Noomi Rapace, Chris Messina and Joel Kinnaman give each other a hand in The Secrets We Keep, a wobbly psychological drama by Yuval Adler.
Hard not to immediately think about The girl and death, remarkable camera by Roman Polanski with Sigourney Weaver and Ben Kingsley on the same subject. Unfortunately, the feature film is only a poor copy, the performance of the actors not enough to make up for it all.
For The Secrets We Keep, Maja (Noomi Rapace) is a housewife in a small American town in the 1950s. Hungarian refugee, married to Lewis (Chris Messina), a doctor, she leads a very quiet life until the day she recognizes (or believes recognize) in Thomas (Joel Kinnaman) an SS soldier who assaulted her and killed her sister during World War II. As in “The young girl and death” (the film is the adaptation of the eponymous play), she sequesters the man to make him confess and exercise his revenge.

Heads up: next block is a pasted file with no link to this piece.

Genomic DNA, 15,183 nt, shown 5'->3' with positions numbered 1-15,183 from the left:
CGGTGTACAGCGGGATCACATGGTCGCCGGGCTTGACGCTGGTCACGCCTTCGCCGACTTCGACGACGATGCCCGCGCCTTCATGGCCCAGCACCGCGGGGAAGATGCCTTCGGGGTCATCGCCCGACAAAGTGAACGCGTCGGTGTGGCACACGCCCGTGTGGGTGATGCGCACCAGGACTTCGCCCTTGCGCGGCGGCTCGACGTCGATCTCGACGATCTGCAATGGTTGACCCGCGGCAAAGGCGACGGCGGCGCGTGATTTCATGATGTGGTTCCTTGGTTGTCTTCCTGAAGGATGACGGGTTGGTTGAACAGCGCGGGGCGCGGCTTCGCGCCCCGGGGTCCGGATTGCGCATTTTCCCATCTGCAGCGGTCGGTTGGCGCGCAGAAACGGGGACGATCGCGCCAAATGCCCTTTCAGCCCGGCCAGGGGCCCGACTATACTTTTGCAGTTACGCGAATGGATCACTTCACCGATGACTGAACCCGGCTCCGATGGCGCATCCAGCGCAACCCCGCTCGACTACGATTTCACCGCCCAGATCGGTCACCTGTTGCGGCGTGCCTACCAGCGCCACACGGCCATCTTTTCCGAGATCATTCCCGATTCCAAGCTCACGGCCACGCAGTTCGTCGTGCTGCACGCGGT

However, here, Maja’s quest for truth is reflected in a desire by screenwriter Ryan Covington and the director-co-screenwriter to add more for fear that the public will pick up. We are thus entitled to almost laughable scenes, like that of a visit from a policeman (who must be a little deaf or so completely stupid) while Thomas, detained in the cellar, shouts. Or that of the kidnapping of Thomas’s wife. And what about moments of gratuitous violence and torture, if not that this “gore” adds nothing?
It is all the more unfortunate that the three actors are good, that we remember Noomi Rapace and that the subject – the memory was fallible, to what point can one be sure of the veracity of his memories? – and its ramifications – the need for revenge, in particular – are fascinating.
Rating: 2.5 out of 5
The Secrets We Keep is available on video on demand.